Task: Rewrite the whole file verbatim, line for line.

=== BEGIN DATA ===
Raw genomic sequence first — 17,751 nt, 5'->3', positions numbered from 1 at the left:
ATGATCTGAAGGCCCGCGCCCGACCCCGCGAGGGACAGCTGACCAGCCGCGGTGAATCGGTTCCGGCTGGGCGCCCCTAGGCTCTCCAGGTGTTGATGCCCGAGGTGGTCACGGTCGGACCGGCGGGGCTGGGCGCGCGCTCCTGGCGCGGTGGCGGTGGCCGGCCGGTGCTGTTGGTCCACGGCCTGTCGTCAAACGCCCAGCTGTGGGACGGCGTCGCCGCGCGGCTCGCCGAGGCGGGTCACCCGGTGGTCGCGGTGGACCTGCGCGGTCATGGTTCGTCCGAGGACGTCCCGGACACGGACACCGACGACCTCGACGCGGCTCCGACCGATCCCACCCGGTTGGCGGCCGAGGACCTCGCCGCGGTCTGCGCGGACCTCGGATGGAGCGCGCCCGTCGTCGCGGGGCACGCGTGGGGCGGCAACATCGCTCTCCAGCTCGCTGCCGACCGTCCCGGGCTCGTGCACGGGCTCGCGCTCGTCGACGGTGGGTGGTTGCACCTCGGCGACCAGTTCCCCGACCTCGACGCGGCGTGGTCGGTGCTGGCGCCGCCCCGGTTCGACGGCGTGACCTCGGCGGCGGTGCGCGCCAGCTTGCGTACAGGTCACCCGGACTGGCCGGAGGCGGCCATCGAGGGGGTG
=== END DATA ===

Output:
Raw genomic sequence first — 17,751 nt, 5'->3', positions numbered from 1 at the left:
ATGATCTGAAGGCCCGCGCCCGACCCCGCGAGGGACAGCTGACCAGCCGCGGTGAATCGGTTCCGGCTGGGCGCCCCTAGGCTCTCCAGGTGTTGATGCCCGAGGTGGTCACGGTCGGACCGGCGGGGCTGGGCGCGCGCTCCTGGCGCGGTGGCGGTGGCCGGCCGGTGCTGTTGGTCCACGGCCTGTCGTCAAACGCCCAGCTGTGGGACGGCGTCGCCGCGCGGCTCGCCGAGGCGGGTCACCCGGTGGTCGCGGTGGACCTGCGCGGTCATGGTTCGTCCGAGGACGTCCCGGACACGGACACCGACGACCTCGACGCGGCTCCGACCGATCCCACCCGGTTGGCGGCCGAGGACCTCGCCGCGGTCTGCGCGGACCTCGGATGGAGCGCGCCCGTCGTCGCGGGGCACGCGTGGGGCGGCAACATCGCTCTCCAGCTCGCTGCCGACCGTCCCGGGCTCGTGCACGGGCTCGCGCTCGTCGACGGTGGGTGGTTGCACCTCGGCGACCAGTTCCCCGACCTCGACGCGGCGTGGTCGGTGCTGGCGCCGCCCCGGTTCGACGGCGTGACCTCGGCGGCGGTGCGCGCCAGCTTGCGTACAGGTCACCCGGACTGGCCGGAGGCGGCCATCGAGGGGGTG